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"It Is What It Is" Situations

Updated on May 11, 2020
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Rev. Margaret Minnicks is an ordained Bible teacher. She writes many articles that are Bible lessons.

"It Is What It Is" Meaning

"It is what it is" is an expression that has made its way into modern-day conversations. The phrase is generally used to indicate that the speaker has accepted the outcome of a situation whether it is a success or a failure.

Someone may say, "It is what it is" to express resigned acceptance or frustration about a situation. When there is no ready answer to a question, problem, or unpleasant circumstance, people might say, "It is what it is." For example, when someone asks why something bad happened, the person to blame may say, "It is what it is" as a way to stop the conversation because the circumstance is simply a fact and must be accepted or dealt with as it exists without having to keep talking about it.

People might use the expression in response to something positive. However, most of the time, it is used to respond to something bad, negative, or distasteful.

"It is what it is" should put an end to an ongoing conversation. In essence, the speaker is saying, "I don't want to talk about it any longer." It's another way of saying, "There's nothing that can be done about a situation."

Famous Uses of "It Is What It Is"

Some people use the phrase more often than others. Then there are some people who never use the expression. When the phrase is used, usually no explanation is needed. "It is what it is" is self-explanatory and is usually understood based on its context.

It is not unusual to hear the expression used by people involved in sports and politics. New England Patriots head coach Bill Belichick is known to have a habit of using the expression during press conferences after games. Reporters know when he uses that particular phrase, it means he is dodging their questions and wants the interview to end quickly.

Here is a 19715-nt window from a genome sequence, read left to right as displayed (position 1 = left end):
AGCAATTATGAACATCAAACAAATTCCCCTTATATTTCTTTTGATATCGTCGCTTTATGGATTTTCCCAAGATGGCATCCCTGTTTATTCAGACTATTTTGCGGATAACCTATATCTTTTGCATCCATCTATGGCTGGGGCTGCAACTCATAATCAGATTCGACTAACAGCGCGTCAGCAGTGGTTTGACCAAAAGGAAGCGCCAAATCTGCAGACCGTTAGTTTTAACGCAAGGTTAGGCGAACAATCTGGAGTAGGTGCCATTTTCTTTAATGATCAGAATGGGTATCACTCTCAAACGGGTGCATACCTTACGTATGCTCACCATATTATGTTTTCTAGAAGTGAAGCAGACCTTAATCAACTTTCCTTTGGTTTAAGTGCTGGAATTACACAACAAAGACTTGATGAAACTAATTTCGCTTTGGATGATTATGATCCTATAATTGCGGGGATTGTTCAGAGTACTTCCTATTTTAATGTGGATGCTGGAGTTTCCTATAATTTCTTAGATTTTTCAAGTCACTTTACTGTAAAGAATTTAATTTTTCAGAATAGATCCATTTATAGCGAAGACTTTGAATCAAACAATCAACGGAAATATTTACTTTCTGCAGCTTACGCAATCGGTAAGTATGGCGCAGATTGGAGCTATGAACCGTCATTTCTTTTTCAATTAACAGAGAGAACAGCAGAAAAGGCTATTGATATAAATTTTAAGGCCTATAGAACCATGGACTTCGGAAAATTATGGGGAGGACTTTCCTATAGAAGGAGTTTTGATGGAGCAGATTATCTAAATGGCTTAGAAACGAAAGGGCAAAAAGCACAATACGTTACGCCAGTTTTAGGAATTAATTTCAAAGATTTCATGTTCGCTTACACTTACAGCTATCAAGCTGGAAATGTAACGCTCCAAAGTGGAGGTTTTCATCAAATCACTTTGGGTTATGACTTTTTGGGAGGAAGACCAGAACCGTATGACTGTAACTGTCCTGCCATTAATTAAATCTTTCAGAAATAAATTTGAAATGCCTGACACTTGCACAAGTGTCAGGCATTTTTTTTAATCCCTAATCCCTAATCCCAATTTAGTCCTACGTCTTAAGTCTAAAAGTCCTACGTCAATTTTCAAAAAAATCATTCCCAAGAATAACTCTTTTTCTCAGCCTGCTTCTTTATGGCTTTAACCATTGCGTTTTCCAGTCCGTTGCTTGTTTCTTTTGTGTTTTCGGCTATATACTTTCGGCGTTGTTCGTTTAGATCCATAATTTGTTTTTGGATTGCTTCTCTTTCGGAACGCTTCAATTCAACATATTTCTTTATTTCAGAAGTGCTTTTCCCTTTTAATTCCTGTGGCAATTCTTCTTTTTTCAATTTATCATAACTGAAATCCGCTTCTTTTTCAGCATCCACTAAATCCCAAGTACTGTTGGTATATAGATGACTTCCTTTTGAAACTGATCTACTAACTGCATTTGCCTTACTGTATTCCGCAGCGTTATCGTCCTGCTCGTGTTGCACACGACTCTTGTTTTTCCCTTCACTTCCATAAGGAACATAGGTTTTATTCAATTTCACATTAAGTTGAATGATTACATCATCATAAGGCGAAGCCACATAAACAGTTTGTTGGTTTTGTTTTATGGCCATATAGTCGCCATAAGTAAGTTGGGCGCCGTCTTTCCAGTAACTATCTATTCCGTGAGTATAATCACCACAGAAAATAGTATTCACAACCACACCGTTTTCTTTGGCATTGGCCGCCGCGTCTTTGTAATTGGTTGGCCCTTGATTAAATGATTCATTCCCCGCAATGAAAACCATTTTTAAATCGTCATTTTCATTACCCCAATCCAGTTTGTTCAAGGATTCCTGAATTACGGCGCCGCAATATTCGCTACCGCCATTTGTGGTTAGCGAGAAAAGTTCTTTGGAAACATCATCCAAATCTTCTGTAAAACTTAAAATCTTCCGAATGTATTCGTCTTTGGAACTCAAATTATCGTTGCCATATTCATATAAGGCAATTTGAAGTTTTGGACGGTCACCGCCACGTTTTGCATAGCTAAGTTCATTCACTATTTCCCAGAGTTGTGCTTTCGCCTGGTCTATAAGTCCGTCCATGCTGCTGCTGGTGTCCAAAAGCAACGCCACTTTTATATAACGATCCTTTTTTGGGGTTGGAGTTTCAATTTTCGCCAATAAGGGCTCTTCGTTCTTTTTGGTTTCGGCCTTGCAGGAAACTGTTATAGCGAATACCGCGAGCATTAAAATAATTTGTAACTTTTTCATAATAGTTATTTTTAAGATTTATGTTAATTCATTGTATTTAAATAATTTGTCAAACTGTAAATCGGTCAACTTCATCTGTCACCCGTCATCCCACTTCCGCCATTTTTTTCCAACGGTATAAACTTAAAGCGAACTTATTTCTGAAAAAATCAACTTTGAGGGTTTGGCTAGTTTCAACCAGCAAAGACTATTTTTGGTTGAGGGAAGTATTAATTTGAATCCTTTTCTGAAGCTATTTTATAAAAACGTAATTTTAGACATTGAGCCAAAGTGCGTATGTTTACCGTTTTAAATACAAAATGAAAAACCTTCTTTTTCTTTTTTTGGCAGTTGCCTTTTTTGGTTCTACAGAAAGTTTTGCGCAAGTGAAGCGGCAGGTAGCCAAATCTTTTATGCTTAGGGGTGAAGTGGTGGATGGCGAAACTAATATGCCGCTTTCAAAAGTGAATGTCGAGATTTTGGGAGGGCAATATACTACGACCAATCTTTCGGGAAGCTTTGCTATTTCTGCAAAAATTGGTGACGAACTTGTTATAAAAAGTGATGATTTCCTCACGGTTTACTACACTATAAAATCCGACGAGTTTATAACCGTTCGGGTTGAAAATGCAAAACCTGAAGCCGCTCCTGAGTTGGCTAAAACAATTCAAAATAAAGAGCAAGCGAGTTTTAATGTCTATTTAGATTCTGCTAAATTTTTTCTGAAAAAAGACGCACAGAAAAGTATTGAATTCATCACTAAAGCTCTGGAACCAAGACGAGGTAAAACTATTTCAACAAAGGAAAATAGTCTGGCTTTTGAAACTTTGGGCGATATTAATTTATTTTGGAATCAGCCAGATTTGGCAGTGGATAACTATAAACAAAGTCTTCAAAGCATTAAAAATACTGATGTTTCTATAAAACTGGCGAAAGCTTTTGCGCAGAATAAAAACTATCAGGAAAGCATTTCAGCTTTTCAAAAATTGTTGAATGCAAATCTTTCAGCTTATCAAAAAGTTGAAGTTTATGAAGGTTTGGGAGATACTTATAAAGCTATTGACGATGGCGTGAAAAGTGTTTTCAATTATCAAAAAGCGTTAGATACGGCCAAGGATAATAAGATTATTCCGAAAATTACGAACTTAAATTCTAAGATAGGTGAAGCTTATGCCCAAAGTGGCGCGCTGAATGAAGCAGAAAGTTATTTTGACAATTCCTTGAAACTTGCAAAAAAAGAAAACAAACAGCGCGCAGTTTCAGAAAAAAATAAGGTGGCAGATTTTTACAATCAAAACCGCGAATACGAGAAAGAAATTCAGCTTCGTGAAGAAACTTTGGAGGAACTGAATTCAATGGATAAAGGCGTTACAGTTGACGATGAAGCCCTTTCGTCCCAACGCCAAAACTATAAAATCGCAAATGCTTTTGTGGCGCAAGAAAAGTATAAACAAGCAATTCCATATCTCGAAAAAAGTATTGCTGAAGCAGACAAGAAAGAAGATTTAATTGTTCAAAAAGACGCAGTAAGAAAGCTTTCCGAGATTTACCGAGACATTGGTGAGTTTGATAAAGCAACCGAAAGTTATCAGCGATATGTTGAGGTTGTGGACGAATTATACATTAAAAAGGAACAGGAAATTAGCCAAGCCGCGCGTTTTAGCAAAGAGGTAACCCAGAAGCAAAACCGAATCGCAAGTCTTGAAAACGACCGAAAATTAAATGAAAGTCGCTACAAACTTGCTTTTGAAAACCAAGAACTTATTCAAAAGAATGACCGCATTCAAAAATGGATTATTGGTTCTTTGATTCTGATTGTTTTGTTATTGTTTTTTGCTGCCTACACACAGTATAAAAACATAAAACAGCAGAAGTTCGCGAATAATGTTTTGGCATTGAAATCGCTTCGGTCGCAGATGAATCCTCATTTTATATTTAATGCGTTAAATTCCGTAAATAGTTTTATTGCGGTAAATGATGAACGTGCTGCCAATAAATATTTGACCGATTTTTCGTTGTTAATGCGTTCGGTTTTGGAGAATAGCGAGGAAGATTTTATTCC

The coach of the United States hockey team at the 2006 Winter Olympics responded to questions about how hard his team members were pushing themselves and were getting very little rest. The coach said, "We're going to do the best that we can. It is what it is."

Politicians also use the phrase to end discussions about uncomfortable subjects they would rather not talk about. When Al Gore lost the election in 2000, he commented, "I strongly disagreed with the Supreme Court decision and the way in which they interpreted and applied the law. But I respect the rule of the law, so it is what it is."

To this day, Gore and a lot of Americans believed he should have won the presidential election of 2000 against George W. Bush. However, when the recount was done, the Supreme Court made its decision that was not in favor of Gore. He conceded the race with the thought in the back of his mind that it should have been him to run the country. Not all "It is what it is" is as serious as that, but the concept is still the same.

Since most people know what the expression means, it has become a common phrase in pop culture. "It is what it is" has become popular in books, songs, films, and in everyday conversations.


  • A 2007 autobiography by David Coulthard
  • A 2014 book by Lisa Sugarman
  • A 2015 book by Colin Rath


  • A 1982 album by The Hitmen
  • A 2002 song by The String Cheese Incident
  • A 2008 rap album by ABN
  • A 2010 song by Lifehouse
  • A 2013 song by Kacey Musgraves
  • A 2017 album by Johnny Logan


  • A 2001 film by Billy Frolic
  • A 2014 film by Mike Cunliffe

Radio Show

  • A radio show hosted by Sean Baligian

Any One Can Use the Expression

"It is what it is" is not limited to sportspeople, politicians, songwriters, authors, filmmakers, or anyone else who chooses to use the expression. However, it is good to know what the expression means.

It is interesting to know that no matter who uses it, it means the same thing. The general meaning is that the person who says it is accepting the results of something even though he is not pleased with the results. Also, it sends that message that the discussion is over, and there is no need to continue with the conversation.

Less Stressful

People who say, "It is what it is" tend to be less stressful than people who try to make things happen during useless situations.

People who say, "It is what it is" usually move on without dwelling on what could have been or what should have been. They use their "What it is situations" to learn a valuable lesson to do better in the future. Besides, it is liberating to say the expression and leave the situation in the rearview mirror.

Have you ever used the expression, "It is what it is"?

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Have you ever heard anyone use the phrase, "It is what it is"?

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